10:00 at night, finalizing an exam, I nearly cried when the power went off. Now I save and re-save and USB and email myself to back up all my projects. I lecture my students about backing up everything because weird things happen. I lectured one kid who stayed after school until 6:00 to finish his ginormous multi-class essay. He dismissed my advice with a wave of his hand. The power went out at 5:55. I think he knocked a couple chairs over. So I back up all projects. Always. OCD style. Every time.

But before they are projects, they are just little embryonic idealets punched into Notes on my phone. When I get an idea while at the deli counter…. Thumb, thumb, thumb, thumb, thumb, thumb. And I’ve got it to fit into something that I haven’t even thought of yet.

And during my daughter’s swim or ballet lesson, I might piece a couple of the ideas together or maybe outline a progression of these ideas.

And life is good.

Until I open Notes this morning and watch the screen blink once. Then my 12 pages of notes became 5 pages of notes. Minutes later, I scrape my jaw off the floor. This never happened when I used a spiral notebook.

I head for my nearest tech expert, my 15-year-old son.

“Yeah, that happens to me sometimes. You should back it up to your Cloud.”

File under: “Things I Needed to Know before I Lost 7 Potential Novels.” But OK. I’m wiser, right? Grumble grumble. **kicks desk.**

So, gentle readers, back it up. All of it. Often.

Or get a spiral notebook.


Awwww HECK No!

Awwww HECK No!

This is August, and we will NOT tolerate any of this fall nonsense!


Library of Congress Contest Event

Hey, Delaware area 5th and 6th Graders!

On Wednesday, July 31, 2013, 1 p.m., I’ll be speaking at the Dover Public Library to hype the Library of Congress’ “A Book That Shaped Me” contest. 

Contest details here.

Library of Contest Event info here.

 

 


Not Finding a Ghost

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            11:45pm.  I’m sitting next to my son and brother-in-law in the basement movie theater of The Inn at Pocono Manor watching the credits roll on I Am Legend.

            “You know this place is haunted,” my offspring utters.

            “I have heard rumors,” I say.  “What do you know?”

            “A three-year-old fell down the stairs to the basement and died.”

            “When was this?”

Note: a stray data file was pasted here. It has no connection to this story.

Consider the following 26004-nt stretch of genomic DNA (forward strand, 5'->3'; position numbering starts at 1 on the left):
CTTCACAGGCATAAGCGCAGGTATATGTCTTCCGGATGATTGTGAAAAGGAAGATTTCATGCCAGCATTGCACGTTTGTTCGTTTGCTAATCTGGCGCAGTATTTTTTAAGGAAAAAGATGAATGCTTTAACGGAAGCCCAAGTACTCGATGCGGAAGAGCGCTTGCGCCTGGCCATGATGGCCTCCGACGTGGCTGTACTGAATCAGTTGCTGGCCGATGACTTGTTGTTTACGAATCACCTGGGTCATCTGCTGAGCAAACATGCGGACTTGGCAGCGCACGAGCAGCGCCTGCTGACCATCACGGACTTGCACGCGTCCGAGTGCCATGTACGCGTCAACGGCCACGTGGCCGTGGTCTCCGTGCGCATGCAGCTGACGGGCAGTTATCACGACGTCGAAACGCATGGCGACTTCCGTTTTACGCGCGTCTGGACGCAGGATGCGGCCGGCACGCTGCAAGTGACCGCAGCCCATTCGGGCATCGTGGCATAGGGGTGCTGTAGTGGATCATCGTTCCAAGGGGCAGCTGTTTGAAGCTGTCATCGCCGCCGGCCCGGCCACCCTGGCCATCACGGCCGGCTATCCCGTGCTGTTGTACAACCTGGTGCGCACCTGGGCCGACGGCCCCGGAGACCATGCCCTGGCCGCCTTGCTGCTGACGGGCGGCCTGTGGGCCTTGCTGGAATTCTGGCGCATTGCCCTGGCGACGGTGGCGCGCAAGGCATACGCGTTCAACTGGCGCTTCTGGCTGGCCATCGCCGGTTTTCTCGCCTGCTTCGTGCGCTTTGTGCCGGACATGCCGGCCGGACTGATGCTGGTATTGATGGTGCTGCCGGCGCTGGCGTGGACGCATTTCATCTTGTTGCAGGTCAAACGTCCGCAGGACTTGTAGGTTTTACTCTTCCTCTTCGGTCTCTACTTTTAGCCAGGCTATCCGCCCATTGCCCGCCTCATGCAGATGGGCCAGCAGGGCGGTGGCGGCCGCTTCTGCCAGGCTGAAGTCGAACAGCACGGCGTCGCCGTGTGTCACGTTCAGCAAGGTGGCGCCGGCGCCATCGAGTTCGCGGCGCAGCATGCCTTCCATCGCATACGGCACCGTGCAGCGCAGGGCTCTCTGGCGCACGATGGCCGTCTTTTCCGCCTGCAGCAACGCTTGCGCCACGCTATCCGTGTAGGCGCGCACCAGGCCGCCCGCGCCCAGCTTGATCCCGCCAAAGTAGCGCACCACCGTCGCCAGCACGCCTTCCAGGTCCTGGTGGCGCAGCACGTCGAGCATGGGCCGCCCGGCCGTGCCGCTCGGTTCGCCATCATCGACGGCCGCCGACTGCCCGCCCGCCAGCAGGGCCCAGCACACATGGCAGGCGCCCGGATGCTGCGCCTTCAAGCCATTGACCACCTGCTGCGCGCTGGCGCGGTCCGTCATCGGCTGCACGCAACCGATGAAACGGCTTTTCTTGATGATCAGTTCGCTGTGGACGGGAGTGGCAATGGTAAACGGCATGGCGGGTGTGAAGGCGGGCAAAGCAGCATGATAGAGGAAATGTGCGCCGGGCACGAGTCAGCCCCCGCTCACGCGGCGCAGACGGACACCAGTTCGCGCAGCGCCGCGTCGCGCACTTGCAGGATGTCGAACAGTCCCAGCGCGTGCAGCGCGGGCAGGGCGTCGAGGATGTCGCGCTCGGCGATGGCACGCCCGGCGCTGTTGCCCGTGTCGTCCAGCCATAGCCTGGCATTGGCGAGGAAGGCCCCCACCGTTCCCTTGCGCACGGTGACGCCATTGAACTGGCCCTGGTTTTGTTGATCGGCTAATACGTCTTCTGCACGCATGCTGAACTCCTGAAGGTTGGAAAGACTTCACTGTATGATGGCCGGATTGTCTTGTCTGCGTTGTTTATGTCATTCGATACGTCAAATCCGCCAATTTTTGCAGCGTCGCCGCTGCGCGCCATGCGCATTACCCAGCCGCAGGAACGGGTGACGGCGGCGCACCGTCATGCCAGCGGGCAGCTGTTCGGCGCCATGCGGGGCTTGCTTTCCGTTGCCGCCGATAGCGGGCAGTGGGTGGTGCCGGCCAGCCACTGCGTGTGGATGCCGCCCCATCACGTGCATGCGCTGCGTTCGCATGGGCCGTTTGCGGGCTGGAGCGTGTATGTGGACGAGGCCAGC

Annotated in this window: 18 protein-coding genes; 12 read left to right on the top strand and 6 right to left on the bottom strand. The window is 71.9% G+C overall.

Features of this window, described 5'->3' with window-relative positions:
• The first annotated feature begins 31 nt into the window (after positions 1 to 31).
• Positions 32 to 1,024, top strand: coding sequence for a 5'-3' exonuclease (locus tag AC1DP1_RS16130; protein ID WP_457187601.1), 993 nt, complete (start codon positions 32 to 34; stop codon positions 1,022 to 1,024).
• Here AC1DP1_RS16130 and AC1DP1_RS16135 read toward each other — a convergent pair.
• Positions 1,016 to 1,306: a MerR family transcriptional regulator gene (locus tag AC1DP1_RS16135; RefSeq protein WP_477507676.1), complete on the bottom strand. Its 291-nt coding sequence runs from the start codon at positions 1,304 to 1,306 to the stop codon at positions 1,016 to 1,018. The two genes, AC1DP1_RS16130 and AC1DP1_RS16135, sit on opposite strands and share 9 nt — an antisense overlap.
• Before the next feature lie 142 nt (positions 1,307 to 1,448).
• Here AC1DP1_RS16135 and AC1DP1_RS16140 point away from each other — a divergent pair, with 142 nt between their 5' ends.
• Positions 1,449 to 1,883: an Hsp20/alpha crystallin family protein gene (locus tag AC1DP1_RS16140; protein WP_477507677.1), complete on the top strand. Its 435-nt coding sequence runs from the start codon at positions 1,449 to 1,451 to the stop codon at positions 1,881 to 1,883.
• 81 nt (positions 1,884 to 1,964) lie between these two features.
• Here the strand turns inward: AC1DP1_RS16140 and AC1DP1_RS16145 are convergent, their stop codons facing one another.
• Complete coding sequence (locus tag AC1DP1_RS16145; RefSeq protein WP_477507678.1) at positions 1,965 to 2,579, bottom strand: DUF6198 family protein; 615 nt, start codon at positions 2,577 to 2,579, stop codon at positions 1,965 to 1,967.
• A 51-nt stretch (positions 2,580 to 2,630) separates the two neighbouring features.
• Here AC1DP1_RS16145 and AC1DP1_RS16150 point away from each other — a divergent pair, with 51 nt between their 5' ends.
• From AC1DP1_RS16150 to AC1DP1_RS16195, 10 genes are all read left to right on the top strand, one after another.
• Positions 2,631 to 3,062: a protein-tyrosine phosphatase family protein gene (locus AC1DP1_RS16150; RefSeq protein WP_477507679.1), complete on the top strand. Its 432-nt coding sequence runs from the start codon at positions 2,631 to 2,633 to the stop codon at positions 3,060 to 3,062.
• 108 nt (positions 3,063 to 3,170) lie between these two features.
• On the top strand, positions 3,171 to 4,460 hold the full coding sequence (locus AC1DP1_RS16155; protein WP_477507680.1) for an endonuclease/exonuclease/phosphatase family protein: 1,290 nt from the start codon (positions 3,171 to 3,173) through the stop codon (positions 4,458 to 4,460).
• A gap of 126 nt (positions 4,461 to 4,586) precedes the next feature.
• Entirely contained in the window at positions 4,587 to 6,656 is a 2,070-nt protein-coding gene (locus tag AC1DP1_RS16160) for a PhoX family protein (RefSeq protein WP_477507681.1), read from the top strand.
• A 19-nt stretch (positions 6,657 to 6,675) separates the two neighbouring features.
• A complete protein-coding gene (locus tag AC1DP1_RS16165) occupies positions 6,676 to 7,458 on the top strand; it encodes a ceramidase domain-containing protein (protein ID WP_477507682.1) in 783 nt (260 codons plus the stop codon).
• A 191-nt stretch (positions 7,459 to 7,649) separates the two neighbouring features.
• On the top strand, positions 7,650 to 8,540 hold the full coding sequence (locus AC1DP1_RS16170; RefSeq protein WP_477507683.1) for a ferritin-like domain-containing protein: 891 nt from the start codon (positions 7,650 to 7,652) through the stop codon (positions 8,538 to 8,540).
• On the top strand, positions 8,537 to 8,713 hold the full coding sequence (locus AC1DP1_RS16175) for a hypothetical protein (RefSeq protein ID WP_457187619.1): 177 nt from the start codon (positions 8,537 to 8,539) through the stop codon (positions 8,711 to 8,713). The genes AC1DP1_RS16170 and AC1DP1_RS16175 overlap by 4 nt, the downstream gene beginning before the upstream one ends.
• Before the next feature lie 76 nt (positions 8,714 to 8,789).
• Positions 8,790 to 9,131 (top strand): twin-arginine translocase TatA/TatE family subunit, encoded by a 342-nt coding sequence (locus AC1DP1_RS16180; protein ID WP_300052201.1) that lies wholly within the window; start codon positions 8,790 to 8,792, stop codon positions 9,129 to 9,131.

“About 1902.”

            “Well,” I say, “Let’s go find the stairs.”

            With my usual tact, I walk up to the night clerk.  “Excuse me.  Could you point me to the haunted stairs?”

            “This hotel isn’t haunted,” she says.

            “But if it were haunted,” I say, using the subjunctive tense because it’s never too late at night for proper grammar, “what staircase would the ghost haunt.”

            “The one behind you,” she says.

            And so we go down the stairs and look around the basement hallways.  No ghost.

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            “Can I help you?” a man in a gray/brown uniform says.  He is standing in a doorway I didn’t notice before.

            I jump a little.

            “Oh, hey,” I explain.  “We’re just looking around for a ghost.”

            “You set off my security cameras.”

            “Sorry about that,” I say.  “The clerk said this place isn’t haunted.  We just wanted to have a look.”

            “Not haunted?” he says.  “Of course it’s haunted.  I play with that little girl all the time.  I even changed offices once—all the way to the other end of the hotel–and she found me.  We’re filming a paranormal activity show here next month.  It’s haunted.”

            He stops talking.  He stares at us. He holds the door open.

            “You want us to leave now, don’t you?” I say.

            “Yes, if you would.”

            So we do.

 


Summer Reading

Summer Reading

I was going for some diversity this summer.
2 Months…I can do this.


New Teaching Article Is Live

My new teaching column was posted this morning on Reading Today Online, the International Reading Association’s online magazine.
“Sorting out the Details” can be found here.


101 Books to Read

I found this on Teach.com. Obviously it’s from last summer, but it’s cool enough to check out even several months late.

Read with the flow!

Read with the flow!